Interview with Sharon Cameron

The Dark Unwinding  A Spark Unseen  (The Dark Unwinding, #2)

Today I am with the author of the beautifully written historical fiction novel The Dark Unwinding, Sharon Cameron. She was kind enough to answer my questions about her inspirations, if she’d own an automaton and what she’s currently reading.

You’ve created such vivid, descriptive locations for The Dark Unwinding. What inspired Stranwayne Keep?
The situation at Stranwyne Keep is very much inspired by a real estate in England, Welbeck Abbey. In the Victorian era Welbeck was an enormous house with a very eccentric Duke, pink rooms, an underground ballroom and miles of gaslit tunnels. While the Duke at Welbeck was certainly not an inventor, he did hire an enormous amount of men to build his extraordinary projects at Welbeck, saving them from lives of hunger and poverty. He might have been crazy and he definitely squandered his fortune, but in an unusually noble way, I think.

Your characters: Katharine, Uncle Tulman (Tully), Lane, Mrs. Jeffries, the entire cast each is very unique and well developed. Did you create them or their world first?
I’ve always believed that people are shaped just as much by their environment as their DNA, so I almost always create a setting in my head first. Then I imagine what kind of person might inhabit that world, and how that world might affect their natural personality. Characters aren’t really “real” until you know where and how they’ve lived, I think.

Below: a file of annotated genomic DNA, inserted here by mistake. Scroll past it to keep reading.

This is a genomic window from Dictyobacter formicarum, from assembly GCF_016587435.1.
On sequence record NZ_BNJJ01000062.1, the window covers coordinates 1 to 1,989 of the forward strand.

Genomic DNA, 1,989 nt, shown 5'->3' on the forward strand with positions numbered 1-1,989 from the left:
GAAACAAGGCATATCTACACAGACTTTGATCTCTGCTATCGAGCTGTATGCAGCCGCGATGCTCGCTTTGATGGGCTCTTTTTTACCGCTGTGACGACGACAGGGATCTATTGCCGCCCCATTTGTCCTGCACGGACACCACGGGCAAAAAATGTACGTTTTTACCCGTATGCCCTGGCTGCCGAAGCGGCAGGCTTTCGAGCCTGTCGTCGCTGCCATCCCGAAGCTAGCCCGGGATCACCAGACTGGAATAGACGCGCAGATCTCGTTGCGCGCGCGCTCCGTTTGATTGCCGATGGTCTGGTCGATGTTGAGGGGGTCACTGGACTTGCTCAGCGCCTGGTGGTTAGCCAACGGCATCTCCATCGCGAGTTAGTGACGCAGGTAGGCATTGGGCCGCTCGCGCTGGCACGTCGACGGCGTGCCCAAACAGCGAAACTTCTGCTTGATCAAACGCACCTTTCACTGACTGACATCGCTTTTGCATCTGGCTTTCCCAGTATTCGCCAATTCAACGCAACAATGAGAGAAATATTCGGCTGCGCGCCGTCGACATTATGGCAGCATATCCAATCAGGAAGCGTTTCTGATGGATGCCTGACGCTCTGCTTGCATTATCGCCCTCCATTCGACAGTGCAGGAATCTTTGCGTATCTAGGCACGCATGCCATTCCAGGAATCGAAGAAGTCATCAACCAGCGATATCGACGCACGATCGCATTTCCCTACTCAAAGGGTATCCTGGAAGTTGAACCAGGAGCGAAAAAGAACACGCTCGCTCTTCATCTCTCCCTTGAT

Katharine’s uncle is one of the most endearing characters I’ve read, I adore him referring to her as ‘Simon’s Baby.’ What inspired his character?
Uncle Tully is a mixture of real people who have lived with autism and savant syndrome (and with all the anxiety and obsessive compulsive disorders that can go with that) and a few specific creative geniuses, like Oliver Heaviside  (bottom left) and Nikola Tesla (bottom right). Brains that work differently are absolutely fascinating to me, and with Uncle Tully, I not only wanted to explore an unusual way of thinking, but also a very childlike way of thinking. A genius who was also an innocent. He was super fun to write!

Oliver Heaviside2.jpg   

Automatons play a unique role in The Dark Unwinding. They are incredibly magical but also a bit creepy. What gave you the inspirations for Uncle Tully’s inventions?
I don’t think they’re a “bit” creepy, I think they’re horrifically creepy! All the automatons are inspired by real machines that were built between the 1740s and the 1850s. Not only were these automatons engineering marvels, but they were famous, touring the world to amaze and frighten the people of the time. There are some great video examples of automatons on my website.

Would you own an automaton? If so what would it do?
Oh, yes. I’d definitely own one. But then I would box it up and put it in a closet where it couldn’t look at me!

What can you tell us about the next book in the series coming out this fall, A Spark Unseen?